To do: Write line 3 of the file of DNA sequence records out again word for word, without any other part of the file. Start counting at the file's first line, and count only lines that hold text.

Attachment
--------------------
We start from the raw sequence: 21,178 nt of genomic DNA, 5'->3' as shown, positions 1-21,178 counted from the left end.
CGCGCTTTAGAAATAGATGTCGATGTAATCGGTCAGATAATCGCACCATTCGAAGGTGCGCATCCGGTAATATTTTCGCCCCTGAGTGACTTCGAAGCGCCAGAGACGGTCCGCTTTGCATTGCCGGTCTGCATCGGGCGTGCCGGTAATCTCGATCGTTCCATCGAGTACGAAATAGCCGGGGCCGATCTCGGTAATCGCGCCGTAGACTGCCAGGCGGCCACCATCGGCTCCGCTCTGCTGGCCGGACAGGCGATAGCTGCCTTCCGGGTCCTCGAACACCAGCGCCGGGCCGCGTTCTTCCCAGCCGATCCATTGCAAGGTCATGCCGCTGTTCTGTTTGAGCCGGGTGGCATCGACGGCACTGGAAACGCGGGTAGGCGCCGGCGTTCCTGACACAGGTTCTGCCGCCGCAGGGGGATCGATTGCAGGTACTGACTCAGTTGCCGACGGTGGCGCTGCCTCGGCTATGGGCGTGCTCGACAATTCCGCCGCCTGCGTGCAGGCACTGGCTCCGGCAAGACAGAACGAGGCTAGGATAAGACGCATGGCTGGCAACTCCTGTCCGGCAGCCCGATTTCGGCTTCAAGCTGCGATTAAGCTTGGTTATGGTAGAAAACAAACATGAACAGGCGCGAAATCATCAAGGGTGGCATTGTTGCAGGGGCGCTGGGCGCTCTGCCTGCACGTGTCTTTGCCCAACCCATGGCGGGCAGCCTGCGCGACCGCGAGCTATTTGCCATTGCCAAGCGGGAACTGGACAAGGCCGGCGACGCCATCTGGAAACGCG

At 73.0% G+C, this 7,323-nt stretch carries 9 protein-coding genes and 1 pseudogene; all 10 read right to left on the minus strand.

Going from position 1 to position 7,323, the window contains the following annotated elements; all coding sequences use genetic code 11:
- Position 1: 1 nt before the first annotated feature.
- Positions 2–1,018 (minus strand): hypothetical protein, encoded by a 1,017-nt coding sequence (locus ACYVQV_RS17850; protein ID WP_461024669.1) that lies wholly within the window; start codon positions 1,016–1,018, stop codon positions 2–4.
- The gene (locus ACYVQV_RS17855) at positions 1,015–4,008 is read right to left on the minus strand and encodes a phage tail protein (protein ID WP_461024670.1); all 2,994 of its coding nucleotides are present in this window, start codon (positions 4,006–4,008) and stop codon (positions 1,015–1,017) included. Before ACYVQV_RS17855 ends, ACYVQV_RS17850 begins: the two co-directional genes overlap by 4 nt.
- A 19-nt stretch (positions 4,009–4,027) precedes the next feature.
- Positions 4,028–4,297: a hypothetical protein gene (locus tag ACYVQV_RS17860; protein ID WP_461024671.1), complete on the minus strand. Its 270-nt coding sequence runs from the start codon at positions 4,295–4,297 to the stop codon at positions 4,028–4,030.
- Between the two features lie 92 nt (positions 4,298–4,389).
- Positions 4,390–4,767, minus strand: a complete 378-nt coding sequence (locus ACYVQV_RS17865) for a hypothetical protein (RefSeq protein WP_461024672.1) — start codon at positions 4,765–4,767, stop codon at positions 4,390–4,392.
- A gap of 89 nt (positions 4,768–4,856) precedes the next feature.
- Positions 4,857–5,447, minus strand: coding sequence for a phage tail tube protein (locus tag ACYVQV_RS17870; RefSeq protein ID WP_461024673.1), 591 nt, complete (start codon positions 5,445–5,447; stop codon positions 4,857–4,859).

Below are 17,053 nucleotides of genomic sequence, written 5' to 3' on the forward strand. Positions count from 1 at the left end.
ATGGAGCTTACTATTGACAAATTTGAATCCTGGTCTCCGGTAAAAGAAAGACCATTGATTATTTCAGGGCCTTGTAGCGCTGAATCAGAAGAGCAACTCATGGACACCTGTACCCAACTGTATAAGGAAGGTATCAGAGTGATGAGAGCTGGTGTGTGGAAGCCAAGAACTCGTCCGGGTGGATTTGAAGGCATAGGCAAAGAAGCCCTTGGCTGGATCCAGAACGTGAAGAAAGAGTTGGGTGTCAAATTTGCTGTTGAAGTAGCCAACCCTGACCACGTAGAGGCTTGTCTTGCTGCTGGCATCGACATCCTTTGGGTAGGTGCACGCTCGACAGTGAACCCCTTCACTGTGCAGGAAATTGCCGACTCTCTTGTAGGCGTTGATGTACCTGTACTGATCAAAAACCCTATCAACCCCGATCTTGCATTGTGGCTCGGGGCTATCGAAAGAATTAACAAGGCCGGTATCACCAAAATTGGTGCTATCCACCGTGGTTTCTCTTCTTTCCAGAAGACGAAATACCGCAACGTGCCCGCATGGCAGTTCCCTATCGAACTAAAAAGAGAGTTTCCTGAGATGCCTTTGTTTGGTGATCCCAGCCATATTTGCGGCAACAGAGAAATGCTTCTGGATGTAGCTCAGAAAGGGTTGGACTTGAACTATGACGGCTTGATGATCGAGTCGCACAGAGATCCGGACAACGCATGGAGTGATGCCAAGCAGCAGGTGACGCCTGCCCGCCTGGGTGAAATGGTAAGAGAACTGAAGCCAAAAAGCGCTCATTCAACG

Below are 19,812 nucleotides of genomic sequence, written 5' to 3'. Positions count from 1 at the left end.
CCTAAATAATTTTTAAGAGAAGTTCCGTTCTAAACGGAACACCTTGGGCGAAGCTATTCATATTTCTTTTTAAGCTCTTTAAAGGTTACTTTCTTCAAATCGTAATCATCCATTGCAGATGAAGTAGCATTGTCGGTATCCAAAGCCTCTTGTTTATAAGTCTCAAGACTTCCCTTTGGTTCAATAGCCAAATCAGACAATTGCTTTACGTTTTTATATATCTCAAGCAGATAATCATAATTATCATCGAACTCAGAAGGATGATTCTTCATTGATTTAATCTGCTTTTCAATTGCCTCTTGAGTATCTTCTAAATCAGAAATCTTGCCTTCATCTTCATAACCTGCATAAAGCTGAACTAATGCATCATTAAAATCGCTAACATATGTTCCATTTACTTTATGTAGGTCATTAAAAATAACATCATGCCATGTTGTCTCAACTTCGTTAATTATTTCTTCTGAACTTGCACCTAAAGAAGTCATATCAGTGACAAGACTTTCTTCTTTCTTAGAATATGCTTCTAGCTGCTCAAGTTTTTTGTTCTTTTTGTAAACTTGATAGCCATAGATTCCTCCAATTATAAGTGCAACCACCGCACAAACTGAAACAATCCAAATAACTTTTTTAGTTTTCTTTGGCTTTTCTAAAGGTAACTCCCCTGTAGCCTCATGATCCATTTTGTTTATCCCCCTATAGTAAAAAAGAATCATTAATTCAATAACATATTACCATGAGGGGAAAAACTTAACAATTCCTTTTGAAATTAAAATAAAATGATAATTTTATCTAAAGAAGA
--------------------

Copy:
At 73.0% G+C, this 7,323-nt stretch carries 9 protein-coding genes and 1 pseudogene; all 10 read right to left on the minus strand.